Don't let #1 above give the excuse to play "Daddy-Ball" or drag a kid into something they don't want to do. The words "driven" parents, Ericsson, et al. also refers to as "enthusiastic family support," in his collaboration article "Making of an Expert," in the Harvard Business Review 2007, which were talking points adding to Colvin's book.
Regarding #2 above, most of you will not have started your kidinto baseball training at age 2-3 like most Chinese start gymnastics or Russians begin tennis, but this doesn't mean there isn't any hope.
Retired Canadian Big Leaguer Larry Walker was a hockey player into college (I believe) and decided one day to pick up baseball, in which he was a natural, spending 17 years in the MLB with a career super-OPS of .965!
I think #3 above is the X-factor because you can have points 1,2, and 4 checked off above, but without the "right" direction of a baseball training mentor, then they're going to be a bust.
More on a solution to #3 in a bit...
Being Culturally Tough just means how much hunger or passion you have to succeed. We see a lot of Dominicans in the Pro and Major League levels...conditions are harsh over there. One of their most famous sayings is, "If you don't swing, you'll never get off the island."
There are also a couple baseball training articles on Swing Smarter.com based on Josh Waitzken's book, "The Art of Learning" that have some really good information I suggest you read if you haven't already. Josh is the kid the movie Finding Bobby Fischer was based on.
Here's another interesting thought we can apply to baseball training...
The famed writer Malcolm Gladwell talked in his book "Outliers," about time of birth during the year plays an important role in player maturity. When I was younger, kids with birthdays from July 15th and later were 1 year ahead (older) than those enrolling in school with birthdays before that date. And since baseball is a Spring sport, my birthday fell on Aug 15th, so I was a whole year older than my other teammates.
A couple more intriguing baseball training findings you can put to use right away...
This comes from one of my favorite bloggers Jonathan Fields, the Career Renegade, who's blog is one of the top 100,000 in the world (ranked 57,657 on Alexa.com), and it caters to entrepreneurs, but the principals can be applied to baseball training as well...
Fields suggests that "stepping away," "building space," or "taking a break" from competition increases efficiency in problem-solving and mental recovery. His steps (quoted) for learning success, again, can be applied to baseball training:
Step 1 – Define the challenge/problem
Step 2 – Work like crazy to find a solution
Step 3 – Build in space. Make a deliberate practice of stepping away, completely away and giving your brain and biology the opportunity to deliver unwitting greatness into your lap. Or, if you’re able, set aside a true Circle Day or half-day (or hour, whatever is practical with your job/life), commit to it for 90-days, and watch what unfolds.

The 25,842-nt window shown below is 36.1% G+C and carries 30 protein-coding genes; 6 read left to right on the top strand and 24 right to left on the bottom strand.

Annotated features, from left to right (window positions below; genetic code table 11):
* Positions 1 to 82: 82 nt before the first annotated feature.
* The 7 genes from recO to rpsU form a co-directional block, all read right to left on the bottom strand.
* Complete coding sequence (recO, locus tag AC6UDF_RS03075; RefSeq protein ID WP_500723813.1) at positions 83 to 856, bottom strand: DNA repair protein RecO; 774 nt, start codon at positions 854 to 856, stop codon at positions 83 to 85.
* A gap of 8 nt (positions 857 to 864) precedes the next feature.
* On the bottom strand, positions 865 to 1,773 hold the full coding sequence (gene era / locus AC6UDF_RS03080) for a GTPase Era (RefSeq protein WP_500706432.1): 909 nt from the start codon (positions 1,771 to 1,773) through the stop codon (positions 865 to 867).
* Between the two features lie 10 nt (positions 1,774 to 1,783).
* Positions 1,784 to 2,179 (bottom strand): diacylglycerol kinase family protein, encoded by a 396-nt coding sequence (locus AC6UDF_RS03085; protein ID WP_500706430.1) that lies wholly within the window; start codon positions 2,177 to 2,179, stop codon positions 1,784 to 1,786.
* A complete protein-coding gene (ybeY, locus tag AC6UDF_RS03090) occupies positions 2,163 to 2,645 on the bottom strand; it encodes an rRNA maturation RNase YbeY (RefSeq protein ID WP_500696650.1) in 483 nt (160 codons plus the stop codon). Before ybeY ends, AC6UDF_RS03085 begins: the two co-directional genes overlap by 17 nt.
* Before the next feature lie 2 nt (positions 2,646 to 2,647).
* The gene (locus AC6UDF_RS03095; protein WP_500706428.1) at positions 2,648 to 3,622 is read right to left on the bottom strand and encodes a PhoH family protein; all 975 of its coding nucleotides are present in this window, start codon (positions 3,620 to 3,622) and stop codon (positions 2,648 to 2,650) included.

For those Bible faithful, God called this the Sabbath, "Rest" Day. Josh Waitzken also talks about this same concept in his book mentioned above.
I tell my baseball training swing students, I was continually fine tuning my swing, every waking moment...I was thinking about it, and physically working on it. If there came a day where I was super frustrated with my mechanics, then I'd take a day off -- no thinking about hitting. Amazingly, every time I did that, an idea would pop into my pea-sized brain that would help me get out of a slump.
The main point I want to drive home about baseball training and its affect on muscle memory is inheritance isn't as huge a driving factor in creating a SUPER-athlete as we once thought.
Again, to revisit the Success equation:
Super-Technique + Work Ethic = Success at the plate
There is NO substitute for work ethic, you either put the work in, or you don't. The latter will most definitely get you nowhere. I survived in baseball as high as I did because of SUPER work ethic, looking back, my technique was atrocious.
However, if you have the right direction in a baseball training swing mentor, and do the work required, then you increase the time on the invisible play clock over your head.
What's the solution?
I promised you an end to this journey...do you want someone to hold you accountable to progress an elite baseball swing? What about a hitting mentor with an UBER-success record?
Chas Pippitt, of the Swing Smarter sponsored, Baseball Hitting Rebellion Blog is the place to go for premium interactive online hitting lessons...and I'll tell ya', he's a tried and true baseball training wizard.
I wished to have had the guy when I could start my 10-Year Mastery clock sooner. The best part is the accountability factor. Once you finish you Rebellion Evaluation and sign up fora Membership Lesson Package, you can't do another lesson until you fix what was wrong in the first lesson. Chas makes sure you're progressing...
How many repetitions does it take to change a muscle pattern?
3,000 to unwind a bad habit, and 300 to set it straight. This comes from Paul Chek of the Chek Institute, he's "the man" when it comes to elite athletic training.
I hope this baseball training article helped to answer some questions and shed some light on the "What does it take?" phenomena.